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Aristide Supporters March in Haiti Capital
by Stevenson Jacobs    The Guardian
Entered into the database on Wednesday, March 09th, 2005 @ 16:38:14 MST


Untitled Document PORT-AU-PRINCE, Haiti (AP) - More than 2,000 supporters of ousted President Jean-Bertrand Aristide marched through a slum in Haiti's capital Friday, accusing police of killing two men during a recent protest.

Watched by dozens of U.N. troops, the demonstration snaked peacefully through the trash-strewn streets of Bel Air, five days after witnesses accused police of firing at protesters marking the one-year anniversary of Aristide's ouster.

Two of the protesters lay dead after the shooting, though police denied involvement.

Chants of ``too much blood!'' rose from the crowd as protesters called Friday for an end to the U.S.-backed interim government.

``We are living a nightmare under this de facto government. All they do is kill Aristide supporters,'' said Bolivard Yvena, a 24-year-old Bel Air resident with a photo of Aristide taped to her chest.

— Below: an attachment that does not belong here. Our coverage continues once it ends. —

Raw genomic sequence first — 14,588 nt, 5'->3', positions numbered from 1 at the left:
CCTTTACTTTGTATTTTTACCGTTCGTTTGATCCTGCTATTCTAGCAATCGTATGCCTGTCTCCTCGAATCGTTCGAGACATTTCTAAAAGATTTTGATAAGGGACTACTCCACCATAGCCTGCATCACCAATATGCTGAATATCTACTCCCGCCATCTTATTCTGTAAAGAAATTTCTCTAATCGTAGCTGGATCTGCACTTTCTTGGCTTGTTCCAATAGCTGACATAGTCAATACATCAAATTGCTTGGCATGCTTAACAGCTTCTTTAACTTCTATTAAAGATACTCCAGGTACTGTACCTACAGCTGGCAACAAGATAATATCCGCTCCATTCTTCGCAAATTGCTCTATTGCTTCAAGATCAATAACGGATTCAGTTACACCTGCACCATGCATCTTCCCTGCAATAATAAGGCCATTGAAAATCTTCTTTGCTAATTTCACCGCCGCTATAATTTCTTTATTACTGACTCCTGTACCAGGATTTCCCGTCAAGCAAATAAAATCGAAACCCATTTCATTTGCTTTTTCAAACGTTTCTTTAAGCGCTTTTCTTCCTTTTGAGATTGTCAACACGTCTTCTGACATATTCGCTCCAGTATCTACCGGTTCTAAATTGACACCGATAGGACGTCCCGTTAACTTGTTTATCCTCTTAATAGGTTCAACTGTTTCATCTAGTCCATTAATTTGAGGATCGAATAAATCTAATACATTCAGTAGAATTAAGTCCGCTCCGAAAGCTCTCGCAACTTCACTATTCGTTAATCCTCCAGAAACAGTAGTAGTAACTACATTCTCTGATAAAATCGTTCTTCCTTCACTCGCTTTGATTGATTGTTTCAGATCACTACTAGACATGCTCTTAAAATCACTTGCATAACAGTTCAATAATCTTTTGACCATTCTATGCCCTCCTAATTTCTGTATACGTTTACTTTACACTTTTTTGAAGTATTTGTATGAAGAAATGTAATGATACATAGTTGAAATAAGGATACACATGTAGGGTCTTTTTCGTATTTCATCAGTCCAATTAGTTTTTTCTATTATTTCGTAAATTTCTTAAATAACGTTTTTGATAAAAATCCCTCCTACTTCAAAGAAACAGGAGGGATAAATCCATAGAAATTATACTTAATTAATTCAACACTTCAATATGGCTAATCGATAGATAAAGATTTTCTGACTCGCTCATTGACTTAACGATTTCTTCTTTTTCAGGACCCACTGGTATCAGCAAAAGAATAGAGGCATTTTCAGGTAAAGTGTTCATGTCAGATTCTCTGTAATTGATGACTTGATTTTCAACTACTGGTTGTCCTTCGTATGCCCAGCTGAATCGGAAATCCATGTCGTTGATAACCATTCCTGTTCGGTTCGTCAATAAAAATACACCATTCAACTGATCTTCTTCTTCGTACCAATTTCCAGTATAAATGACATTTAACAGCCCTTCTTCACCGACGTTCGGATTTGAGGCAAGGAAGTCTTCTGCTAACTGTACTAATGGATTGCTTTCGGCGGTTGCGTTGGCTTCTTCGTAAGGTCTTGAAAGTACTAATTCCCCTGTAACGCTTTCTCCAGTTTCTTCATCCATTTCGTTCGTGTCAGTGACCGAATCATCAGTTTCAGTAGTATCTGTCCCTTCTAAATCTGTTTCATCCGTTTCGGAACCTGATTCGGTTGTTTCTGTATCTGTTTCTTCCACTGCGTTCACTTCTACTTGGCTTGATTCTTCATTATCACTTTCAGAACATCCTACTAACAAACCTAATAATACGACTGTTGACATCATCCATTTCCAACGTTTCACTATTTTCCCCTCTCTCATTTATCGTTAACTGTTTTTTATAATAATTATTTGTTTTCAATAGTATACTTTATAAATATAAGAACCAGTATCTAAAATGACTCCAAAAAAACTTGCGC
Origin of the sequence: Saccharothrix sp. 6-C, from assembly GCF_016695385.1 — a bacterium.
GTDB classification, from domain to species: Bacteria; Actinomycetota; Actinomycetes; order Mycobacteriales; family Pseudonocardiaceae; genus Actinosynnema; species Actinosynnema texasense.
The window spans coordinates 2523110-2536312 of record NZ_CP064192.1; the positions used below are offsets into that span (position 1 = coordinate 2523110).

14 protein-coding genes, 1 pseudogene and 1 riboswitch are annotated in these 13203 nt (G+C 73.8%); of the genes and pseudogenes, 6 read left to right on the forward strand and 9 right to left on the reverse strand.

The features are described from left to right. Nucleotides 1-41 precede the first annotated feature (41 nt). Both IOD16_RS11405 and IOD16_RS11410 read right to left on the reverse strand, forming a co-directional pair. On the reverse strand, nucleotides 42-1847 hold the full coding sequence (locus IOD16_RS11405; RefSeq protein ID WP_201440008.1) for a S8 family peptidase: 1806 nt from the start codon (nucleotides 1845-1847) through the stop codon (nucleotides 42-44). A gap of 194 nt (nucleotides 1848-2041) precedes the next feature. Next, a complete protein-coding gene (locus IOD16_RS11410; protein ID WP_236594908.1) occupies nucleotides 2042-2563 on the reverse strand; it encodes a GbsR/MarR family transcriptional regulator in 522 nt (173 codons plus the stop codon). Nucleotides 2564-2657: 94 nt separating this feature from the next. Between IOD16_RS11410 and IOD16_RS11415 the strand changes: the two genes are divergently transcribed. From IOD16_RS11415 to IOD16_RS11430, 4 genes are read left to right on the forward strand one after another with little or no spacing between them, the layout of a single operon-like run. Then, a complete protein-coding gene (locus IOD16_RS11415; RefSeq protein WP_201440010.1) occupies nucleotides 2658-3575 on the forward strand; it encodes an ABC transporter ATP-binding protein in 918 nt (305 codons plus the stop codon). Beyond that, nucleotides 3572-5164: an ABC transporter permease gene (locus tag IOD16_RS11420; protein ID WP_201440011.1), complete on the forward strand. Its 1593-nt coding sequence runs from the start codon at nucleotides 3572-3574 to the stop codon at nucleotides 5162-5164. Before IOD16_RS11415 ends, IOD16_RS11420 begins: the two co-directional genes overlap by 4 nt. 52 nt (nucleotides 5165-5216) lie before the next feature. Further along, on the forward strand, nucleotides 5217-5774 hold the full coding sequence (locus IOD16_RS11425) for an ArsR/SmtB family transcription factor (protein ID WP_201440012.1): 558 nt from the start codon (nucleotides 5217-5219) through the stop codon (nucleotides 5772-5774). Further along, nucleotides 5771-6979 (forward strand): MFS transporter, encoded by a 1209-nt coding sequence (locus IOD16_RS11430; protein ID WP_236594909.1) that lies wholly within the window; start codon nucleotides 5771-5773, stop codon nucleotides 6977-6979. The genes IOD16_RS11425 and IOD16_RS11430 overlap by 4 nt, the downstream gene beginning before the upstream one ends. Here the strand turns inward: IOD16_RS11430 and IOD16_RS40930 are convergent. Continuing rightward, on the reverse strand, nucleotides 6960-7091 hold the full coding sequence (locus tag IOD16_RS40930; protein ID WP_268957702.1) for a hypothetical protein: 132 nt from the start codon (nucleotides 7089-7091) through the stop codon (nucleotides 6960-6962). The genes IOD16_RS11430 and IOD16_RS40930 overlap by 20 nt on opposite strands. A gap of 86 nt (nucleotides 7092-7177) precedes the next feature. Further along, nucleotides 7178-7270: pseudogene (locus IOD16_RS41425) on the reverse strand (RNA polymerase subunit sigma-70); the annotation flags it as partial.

Haitian police agreed to stay away to avoid more clashes, said Dan Moskaluk, a spokesman for the U.N. Civilian Police force. Moskaluk, who estimated up to 2,500 people marched, said U.N. officials have not determined if police fired on protesters Monday, but he acknowledged there was concern over their use of force.

The 7,400-member U.N. peacekeeping force and the interim government are struggling to contain violence ahead of promised general elections this fall.

Several parts of the country remain under the control of former soldiers and gangsters who led the three-week rebellion that ousted Aristide on Feb. 29, 2004 - raising concerns about their ability to sway elections.

More than 400 people have been killed in Port-au-Prince since Aristide loyalists - including armed gangs - intensified protests four months ago to demand his return.